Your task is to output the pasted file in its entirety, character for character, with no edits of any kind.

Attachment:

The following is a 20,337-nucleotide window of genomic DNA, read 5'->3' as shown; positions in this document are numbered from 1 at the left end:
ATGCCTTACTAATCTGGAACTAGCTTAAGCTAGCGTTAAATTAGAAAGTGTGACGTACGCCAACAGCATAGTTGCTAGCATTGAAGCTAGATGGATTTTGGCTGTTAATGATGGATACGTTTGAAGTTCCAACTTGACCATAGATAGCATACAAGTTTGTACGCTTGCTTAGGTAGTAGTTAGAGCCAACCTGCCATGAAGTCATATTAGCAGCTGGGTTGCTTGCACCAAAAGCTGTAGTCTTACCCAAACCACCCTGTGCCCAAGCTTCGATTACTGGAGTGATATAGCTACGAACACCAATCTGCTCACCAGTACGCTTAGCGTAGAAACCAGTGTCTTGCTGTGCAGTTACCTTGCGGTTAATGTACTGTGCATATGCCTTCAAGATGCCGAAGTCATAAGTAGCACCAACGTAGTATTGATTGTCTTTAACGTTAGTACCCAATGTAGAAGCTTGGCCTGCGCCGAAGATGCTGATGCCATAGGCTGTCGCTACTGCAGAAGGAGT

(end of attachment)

The following is a 20,337-nucleotide window of genomic DNA, read 5'->3' as shown; positions in this document are numbered from 1 at the left end:
ATGCCTTACTAATCTGGAACTAGCTTAAGCTAGCGTTAAATTAGAAAGTGTGACGTACGCCAACAGCATAGTTGCTAGCATTGAAGCTAGATGGATTTTGGCTGTTAATGATGGATACGTTTGAAGTTCCAACTTGACCATAGATAGCATACAAGTTTGTACGCTTGCTTAGGTAGTAGTTAGAGCCAACCTGCCATGAAGTCATATTAGCAGCTGGGTTGCTTGCACCAAAAGCTGTAGTCTTACCCAAACCACCCTGTGCCCAAGCTTCGATTACTGGAGTGATATAGCTACGAACACCAATCTGCTCACCAGTACGCTTAGCGTAGAAACCAGTGTCTTGCTGTGCAGTTACCTTGCGGTTAATGTACTGTGCATATGCCTTCAAGATGCCGAAGTCATAAGTAGCACCAACGTAGTATTGATTGTCTTTAACGTTAGTACCCAATGTAGAAGCTTGGCCTGCGCCGAAGATGCTGATGCCATAGGCTGTCGCTACTGCAGAAGGAGT